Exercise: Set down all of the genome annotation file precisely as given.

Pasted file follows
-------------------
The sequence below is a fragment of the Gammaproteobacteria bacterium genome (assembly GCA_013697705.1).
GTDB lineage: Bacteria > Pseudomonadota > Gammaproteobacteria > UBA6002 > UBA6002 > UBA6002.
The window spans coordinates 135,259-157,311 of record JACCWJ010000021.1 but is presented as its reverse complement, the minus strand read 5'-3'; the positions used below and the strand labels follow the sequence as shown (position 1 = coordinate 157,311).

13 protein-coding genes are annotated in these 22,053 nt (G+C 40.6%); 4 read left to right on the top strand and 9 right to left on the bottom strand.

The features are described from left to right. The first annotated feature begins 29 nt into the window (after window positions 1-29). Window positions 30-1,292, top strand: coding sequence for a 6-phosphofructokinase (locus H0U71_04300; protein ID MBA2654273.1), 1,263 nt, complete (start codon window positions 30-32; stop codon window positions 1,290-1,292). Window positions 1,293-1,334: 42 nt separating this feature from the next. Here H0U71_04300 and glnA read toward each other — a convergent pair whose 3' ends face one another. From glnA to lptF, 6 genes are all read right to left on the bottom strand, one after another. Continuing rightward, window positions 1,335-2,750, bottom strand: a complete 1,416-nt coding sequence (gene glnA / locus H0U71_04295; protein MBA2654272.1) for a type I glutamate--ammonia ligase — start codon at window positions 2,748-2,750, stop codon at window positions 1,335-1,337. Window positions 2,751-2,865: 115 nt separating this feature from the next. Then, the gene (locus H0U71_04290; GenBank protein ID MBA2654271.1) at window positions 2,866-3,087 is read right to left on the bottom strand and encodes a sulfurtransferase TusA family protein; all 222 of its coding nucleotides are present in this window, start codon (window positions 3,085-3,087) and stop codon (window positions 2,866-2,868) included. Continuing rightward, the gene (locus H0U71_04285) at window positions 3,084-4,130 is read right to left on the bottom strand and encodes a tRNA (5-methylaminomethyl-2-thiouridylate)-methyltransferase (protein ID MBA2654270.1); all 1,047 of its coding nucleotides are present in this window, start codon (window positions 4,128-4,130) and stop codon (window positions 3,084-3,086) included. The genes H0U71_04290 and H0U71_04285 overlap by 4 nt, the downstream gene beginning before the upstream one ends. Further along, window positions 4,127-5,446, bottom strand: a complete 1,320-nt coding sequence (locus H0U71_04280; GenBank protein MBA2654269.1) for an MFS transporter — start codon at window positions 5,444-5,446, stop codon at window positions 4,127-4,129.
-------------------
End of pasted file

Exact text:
The sequence below is a fragment of the Gammaproteobacteria bacterium genome (assembly GCA_013697705.1).
GTDB lineage: Bacteria > Pseudomonadota > Gammaproteobacteria > UBA6002 > UBA6002 > UBA6002.
The window spans coordinates 135,259-157,311 of record JACCWJ010000021.1 but is presented as its reverse complement, the minus strand read 5'-3'; the positions used below and the strand labels follow the sequence as shown (position 1 = coordinate 157,311).

13 protein-coding genes are annotated in these 22,053 nt (G+C 40.6%); 4 read left to right on the top strand and 9 right to left on the bottom strand.

The features are described from left to right. The first annotated feature begins 29 nt into the window (after window positions 1-29). Window positions 30-1,292, top strand: coding sequence for a 6-phosphofructokinase (locus H0U71_04300; protein ID MBA2654273.1), 1,263 nt, complete (start codon window positions 30-32; stop codon window positions 1,290-1,292). Window positions 1,293-1,334: 42 nt separating this feature from the next. Here H0U71_04300 and glnA read toward each other — a convergent pair whose 3' ends face one another. From glnA to lptF, 6 genes are all read right to left on the bottom strand, one after another. Continuing rightward, window positions 1,335-2,750, bottom strand: a complete 1,416-nt coding sequence (gene glnA / locus H0U71_04295; protein MBA2654272.1) for a type I glutamate--ammonia ligase — start codon at window positions 2,748-2,750, stop codon at window positions 1,335-1,337. Window positions 2,751-2,865: 115 nt separating this feature from the next. Then, the gene (locus H0U71_04290; GenBank protein ID MBA2654271.1) at window positions 2,866-3,087 is read right to left on the bottom strand and encodes a sulfurtransferase TusA family protein; all 222 of its coding nucleotides are present in this window, start codon (window positions 3,085-3,087) and stop codon (window positions 2,866-2,868) included. Continuing rightward, the gene (locus H0U71_04285) at window positions 3,084-4,130 is read right to left on the bottom strand and encodes a tRNA (5-methylaminomethyl-2-thiouridylate)-methyltransferase (protein ID MBA2654270.1); all 1,047 of its coding nucleotides are present in this window, start codon (window positions 4,128-4,130) and stop codon (window positions 3,084-3,086) included. The genes H0U71_04290 and H0U71_04285 overlap by 4 nt, the downstream gene beginning before the upstream one ends. Further along, window positions 4,127-5,446, bottom strand: a complete 1,320-nt coding sequence (locus H0U71_04280; GenBank protein MBA2654269.1) for an MFS transporter — start codon at window positions 5,444-5,446, stop codon at window positions 4,127-4,129.